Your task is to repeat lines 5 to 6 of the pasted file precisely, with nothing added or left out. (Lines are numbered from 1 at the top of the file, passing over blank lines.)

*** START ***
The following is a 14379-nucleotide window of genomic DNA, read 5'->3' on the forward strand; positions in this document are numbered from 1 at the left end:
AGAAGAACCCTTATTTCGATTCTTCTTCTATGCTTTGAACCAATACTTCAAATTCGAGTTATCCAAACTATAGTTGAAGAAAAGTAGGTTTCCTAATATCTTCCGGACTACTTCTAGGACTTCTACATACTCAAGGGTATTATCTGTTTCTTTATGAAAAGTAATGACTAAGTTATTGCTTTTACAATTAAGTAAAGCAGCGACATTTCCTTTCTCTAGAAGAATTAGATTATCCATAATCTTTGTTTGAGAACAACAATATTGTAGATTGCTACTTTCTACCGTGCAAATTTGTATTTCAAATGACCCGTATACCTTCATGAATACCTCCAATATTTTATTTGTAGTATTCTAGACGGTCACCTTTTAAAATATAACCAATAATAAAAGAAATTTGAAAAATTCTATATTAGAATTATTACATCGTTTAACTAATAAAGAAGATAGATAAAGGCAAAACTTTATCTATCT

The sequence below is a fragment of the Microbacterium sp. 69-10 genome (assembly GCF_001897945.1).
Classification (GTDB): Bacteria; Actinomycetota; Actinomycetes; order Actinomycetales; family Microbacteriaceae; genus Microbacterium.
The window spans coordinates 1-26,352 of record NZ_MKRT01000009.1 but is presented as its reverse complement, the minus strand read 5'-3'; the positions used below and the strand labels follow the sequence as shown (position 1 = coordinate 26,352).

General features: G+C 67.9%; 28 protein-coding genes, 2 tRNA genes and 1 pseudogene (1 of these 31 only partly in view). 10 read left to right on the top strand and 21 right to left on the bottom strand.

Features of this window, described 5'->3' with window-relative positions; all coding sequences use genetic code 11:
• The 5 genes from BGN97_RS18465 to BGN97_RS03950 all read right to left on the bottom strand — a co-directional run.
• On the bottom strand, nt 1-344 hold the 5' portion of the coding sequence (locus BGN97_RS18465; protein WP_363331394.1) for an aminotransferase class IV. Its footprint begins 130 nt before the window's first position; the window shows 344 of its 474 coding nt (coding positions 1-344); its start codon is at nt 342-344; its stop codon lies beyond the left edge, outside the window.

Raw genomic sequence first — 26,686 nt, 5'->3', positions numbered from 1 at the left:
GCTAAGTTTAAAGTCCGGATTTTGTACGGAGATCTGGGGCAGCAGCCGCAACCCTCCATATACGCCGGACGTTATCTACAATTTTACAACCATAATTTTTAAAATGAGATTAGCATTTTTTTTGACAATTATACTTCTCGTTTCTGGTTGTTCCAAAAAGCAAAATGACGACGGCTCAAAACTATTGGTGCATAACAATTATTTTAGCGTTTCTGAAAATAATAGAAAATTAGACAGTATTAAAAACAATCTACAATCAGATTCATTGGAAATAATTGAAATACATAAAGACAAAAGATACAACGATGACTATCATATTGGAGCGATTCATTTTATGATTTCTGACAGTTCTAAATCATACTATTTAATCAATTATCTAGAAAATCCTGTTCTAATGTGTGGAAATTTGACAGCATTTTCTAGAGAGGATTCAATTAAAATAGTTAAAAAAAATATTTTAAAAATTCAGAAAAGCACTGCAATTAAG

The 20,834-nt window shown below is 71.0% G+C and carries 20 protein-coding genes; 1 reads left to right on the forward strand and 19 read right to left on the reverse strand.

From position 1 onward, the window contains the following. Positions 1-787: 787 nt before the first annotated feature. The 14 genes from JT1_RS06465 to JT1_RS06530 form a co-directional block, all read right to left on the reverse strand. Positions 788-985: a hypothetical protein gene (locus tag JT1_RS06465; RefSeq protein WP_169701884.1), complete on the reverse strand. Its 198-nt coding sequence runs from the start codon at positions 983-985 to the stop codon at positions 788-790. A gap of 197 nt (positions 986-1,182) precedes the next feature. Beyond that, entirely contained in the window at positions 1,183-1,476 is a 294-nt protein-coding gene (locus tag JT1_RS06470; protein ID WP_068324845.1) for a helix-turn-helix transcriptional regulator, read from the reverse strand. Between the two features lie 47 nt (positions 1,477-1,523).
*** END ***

The window spans coordinates 1-26,352 of record NZ_MKRT01000009.1 but is presented as its reverse complement, the minus strand read 5'-3'; the positions used below and the strand labels follow the sequence as shown (position 1 = coordinate 26,352).

General features: G+C 67.9%; 28 protein-coding genes, 2 tRNA genes and 1 pseudogene (1 of these 31 only partly in view). 10 read left to right on the top strand and 21 right to left on the bottom strand.